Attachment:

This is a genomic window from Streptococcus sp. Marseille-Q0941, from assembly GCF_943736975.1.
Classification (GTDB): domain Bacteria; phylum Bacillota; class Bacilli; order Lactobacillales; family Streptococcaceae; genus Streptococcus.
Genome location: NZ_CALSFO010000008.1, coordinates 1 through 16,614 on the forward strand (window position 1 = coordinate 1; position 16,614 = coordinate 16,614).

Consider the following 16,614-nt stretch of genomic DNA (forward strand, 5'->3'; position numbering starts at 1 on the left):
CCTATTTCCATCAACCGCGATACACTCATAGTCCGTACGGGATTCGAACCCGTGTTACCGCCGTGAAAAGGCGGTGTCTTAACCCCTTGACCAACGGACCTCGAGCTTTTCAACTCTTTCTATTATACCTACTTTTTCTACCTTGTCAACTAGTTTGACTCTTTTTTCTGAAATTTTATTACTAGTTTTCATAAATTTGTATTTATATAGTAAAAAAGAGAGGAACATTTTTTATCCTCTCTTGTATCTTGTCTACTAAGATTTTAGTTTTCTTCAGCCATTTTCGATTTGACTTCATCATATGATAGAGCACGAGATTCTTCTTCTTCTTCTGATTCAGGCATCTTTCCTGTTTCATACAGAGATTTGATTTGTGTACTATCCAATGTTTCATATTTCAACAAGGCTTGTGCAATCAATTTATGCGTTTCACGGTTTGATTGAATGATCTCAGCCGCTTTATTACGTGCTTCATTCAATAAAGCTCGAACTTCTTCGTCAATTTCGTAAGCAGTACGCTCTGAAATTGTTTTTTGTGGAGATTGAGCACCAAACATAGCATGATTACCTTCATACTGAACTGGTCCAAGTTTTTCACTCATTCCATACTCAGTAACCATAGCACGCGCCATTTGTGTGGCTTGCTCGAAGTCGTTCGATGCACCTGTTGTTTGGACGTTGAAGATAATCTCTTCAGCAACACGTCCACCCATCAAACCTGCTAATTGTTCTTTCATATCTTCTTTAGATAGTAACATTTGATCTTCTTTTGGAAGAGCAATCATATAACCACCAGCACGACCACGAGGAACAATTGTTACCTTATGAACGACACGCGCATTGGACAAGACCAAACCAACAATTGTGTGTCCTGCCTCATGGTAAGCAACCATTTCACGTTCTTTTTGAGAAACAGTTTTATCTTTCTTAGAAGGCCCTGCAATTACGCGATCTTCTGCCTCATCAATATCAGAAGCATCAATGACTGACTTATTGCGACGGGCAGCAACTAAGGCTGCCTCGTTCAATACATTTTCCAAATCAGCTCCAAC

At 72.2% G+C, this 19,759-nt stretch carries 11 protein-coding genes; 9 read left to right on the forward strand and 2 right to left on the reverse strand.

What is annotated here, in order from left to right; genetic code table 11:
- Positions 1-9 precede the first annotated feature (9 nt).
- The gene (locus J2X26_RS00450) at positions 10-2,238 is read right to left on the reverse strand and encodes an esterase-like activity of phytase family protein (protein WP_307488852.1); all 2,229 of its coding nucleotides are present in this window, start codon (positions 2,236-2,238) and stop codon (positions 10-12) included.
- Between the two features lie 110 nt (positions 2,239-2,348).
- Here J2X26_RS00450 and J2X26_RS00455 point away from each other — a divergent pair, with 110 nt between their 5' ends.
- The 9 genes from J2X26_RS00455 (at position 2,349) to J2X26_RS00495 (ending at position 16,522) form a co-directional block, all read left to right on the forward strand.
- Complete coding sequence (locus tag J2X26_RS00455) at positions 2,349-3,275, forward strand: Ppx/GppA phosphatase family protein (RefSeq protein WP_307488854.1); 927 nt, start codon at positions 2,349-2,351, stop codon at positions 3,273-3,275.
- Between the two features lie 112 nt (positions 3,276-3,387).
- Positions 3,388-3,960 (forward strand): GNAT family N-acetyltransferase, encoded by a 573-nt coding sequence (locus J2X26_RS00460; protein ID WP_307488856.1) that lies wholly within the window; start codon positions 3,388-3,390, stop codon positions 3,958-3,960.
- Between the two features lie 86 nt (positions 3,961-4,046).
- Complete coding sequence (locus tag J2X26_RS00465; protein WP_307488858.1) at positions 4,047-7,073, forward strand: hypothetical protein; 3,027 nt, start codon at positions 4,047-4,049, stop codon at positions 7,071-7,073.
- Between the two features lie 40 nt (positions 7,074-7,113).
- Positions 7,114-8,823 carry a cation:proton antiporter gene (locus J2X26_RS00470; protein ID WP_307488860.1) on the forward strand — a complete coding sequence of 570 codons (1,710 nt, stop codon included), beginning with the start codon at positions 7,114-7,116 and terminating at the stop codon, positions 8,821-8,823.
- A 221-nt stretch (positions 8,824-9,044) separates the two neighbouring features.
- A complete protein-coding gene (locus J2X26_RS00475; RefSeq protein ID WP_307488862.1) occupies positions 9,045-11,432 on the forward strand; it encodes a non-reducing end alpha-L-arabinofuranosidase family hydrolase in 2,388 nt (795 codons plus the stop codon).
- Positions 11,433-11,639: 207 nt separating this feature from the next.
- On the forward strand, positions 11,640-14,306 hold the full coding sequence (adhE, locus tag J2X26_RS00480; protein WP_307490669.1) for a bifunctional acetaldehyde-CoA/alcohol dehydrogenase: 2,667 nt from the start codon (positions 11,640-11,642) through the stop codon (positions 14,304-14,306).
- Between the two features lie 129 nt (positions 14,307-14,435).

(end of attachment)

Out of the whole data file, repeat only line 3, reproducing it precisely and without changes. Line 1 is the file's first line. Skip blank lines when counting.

Genome location: NZ_CALSFO010000008.1, coordinates 1 through 16,614 on the forward strand (window position 1 = coordinate 1; position 16,614 = coordinate 16,614).